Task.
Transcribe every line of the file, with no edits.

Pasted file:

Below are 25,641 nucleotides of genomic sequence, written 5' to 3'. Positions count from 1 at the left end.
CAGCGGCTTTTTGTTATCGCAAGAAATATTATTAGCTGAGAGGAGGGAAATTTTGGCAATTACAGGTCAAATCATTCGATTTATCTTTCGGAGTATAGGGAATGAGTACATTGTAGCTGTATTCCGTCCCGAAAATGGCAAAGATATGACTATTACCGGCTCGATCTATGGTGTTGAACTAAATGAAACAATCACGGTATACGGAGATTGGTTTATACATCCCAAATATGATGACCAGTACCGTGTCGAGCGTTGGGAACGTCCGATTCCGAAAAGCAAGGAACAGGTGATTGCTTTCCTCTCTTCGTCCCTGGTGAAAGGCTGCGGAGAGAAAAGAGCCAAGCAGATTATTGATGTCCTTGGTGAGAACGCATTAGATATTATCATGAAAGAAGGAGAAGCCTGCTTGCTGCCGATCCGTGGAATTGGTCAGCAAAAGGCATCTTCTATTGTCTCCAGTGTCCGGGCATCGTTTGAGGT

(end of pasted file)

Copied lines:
Below are 25,641 nucleotides of genomic sequence, written 5' to 3'. Positions count from 1 at the left end.
CAGCGGCTTTTTGTTATCGCAAGAAATATTATTAGCTGAGAGGAGGGAAATTTTGGCAATTACAGGTCAAATCATTCGATTTATCTTTCGGAGTATAGGGAATGAGTACATTGTAGCTGTATTCCGTCCCGAAAATGGCAAAGATATGACTATTACCGGCTCGATCTATGGTGTTGAACTAAATGAAACAATCACGGTATACGGAGATTGGTTTATACATCCCAAATATGATGACCAGTACCGTGTCGAGCGTTGGGAACGTCCGATTCCGAAAAGCAAGGAACAGGTGATTGCTTTCCTCTCTTCGTCCCTGGTGAAAGGCTGCGGAGAGAAAAGAGCCAAGCAGATTATTGATGTCCTTGGTGAGAACGCATTAGATATTATCATGAAAGAAGGAGAAGCCTGCTTGCTGCCGATCCGTGGAATTGGTCAGCAAAAGGCATCTTCTATTGTCTCCAGTGTCCGGGCATCGTTTGAGGT